More than 120 endangered baby short-snouted seahorses have been born at a Hampshire aquarium (UK). Their birth, at Portsmouth’s Blue Reef Aquarium, is part of a nationwide captive breeding programme. There are believed to be two separate species of seahorse found in British waters – the short-snouted and the long-snouted. The short-snouted seahorse, or Hippocampus hippocampus, is protected under the Wildlife and Countryside Act 1981, and is usually found in shallow muddy waters, estuaries or inshore among seaweed. Populations have been discovered along the south coast, in the River Thames, in the Channel Islands and Ireland.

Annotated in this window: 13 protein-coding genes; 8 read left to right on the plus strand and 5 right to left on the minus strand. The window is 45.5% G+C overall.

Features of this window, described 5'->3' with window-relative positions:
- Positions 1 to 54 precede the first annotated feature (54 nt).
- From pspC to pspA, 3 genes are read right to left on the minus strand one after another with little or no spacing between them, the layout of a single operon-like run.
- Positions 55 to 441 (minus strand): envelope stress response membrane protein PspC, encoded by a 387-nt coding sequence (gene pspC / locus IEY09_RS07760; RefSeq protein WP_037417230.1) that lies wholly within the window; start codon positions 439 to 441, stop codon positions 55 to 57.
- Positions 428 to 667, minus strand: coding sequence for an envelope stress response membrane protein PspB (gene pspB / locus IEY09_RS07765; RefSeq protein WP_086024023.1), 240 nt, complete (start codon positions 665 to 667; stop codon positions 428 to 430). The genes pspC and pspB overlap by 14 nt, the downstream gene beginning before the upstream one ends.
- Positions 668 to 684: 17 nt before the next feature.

There are about 34 species of seahorse in the world and virtually all of them are under threat from loss of habitat, pollution, the souvenir trade and traditional Far East medicine, which is thought to account for the deaths of more than 20 million seahorses every year.